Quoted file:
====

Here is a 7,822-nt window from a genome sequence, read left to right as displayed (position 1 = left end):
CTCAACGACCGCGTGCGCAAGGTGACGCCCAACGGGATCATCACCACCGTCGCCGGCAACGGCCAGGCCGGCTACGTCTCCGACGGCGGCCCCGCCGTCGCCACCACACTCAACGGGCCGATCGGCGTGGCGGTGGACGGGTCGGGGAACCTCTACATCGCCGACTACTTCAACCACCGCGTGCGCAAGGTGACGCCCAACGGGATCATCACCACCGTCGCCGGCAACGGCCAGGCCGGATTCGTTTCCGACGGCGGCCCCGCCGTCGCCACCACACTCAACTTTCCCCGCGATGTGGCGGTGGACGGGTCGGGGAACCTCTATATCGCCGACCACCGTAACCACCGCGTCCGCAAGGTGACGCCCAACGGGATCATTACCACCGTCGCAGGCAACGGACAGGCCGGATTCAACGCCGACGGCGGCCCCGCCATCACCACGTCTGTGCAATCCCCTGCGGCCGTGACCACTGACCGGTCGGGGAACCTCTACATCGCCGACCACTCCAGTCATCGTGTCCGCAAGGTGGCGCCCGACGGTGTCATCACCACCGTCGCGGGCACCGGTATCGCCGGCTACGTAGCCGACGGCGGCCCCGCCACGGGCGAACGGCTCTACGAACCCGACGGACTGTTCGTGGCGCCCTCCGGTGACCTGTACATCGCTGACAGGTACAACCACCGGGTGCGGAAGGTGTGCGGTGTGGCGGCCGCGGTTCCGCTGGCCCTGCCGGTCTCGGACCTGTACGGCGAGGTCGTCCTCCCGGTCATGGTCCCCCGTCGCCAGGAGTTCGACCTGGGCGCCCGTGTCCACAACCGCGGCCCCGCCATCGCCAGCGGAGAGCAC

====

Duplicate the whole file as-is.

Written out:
Here is a 7,822-nt window from a genome sequence, read left to right as displayed (position 1 = left end):
CTCAACGACCGCGTGCGCAAGGTGACGCCCAACGGGATCATCACCACCGTCGCCGGCAACGGCCAGGCCGGCTACGTCTCCGACGGCGGCCCCGCCGTCGCCACCACACTCAACGGGCCGATCGGCGTGGCGGTGGACGGGTCGGGGAACCTCTACATCGCCGACTACTTCAACCACCGCGTGCGCAAGGTGACGCCCAACGGGATCATCACCACCGTCGCCGGCAACGGCCAGGCCGGATTCGTTTCCGACGGCGGCCCCGCCGTCGCCACCACACTCAACTTTCCCCGCGATGTGGCGGTGGACGGGTCGGGGAACCTCTATATCGCCGACCACCGTAACCACCGCGTCCGCAAGGTGACGCCCAACGGGATCATTACCACCGTCGCAGGCAACGGACAGGCCGGATTCAACGCCGACGGCGGCCCCGCCATCACCACGTCTGTGCAATCCCCTGCGGCCGTGACCACTGACCGGTCGGGGAACCTCTACATCGCCGACCACTCCAGTCATCGTGTCCGCAAGGTGGCGCCCGACGGTGTCATCACCACCGTCGCGGGCACCGGTATCGCCGGCTACGTAGCCGACGGCGGCCCCGCCACGGGCGAACGGCTCTACGAACCCGACGGACTGTTCGTGGCGCCCTCCGGTGACCTGTACATCGCTGACAGGTACAACCACCGGGTGCGGAAGGTGTGCGGTGTGGCGGCCGCGGTTCCGCTGGCCCTGCCGGTCTCGGACCTGTACGGCGAGGTCGTCCTCCCGGTCATGGTCCCCCGTCGCCAGGAGTTCGACCTGGGCGCCCGTGTCCACAACCGCGGCCCCGCCATCGCCAGCGGAGAGCAC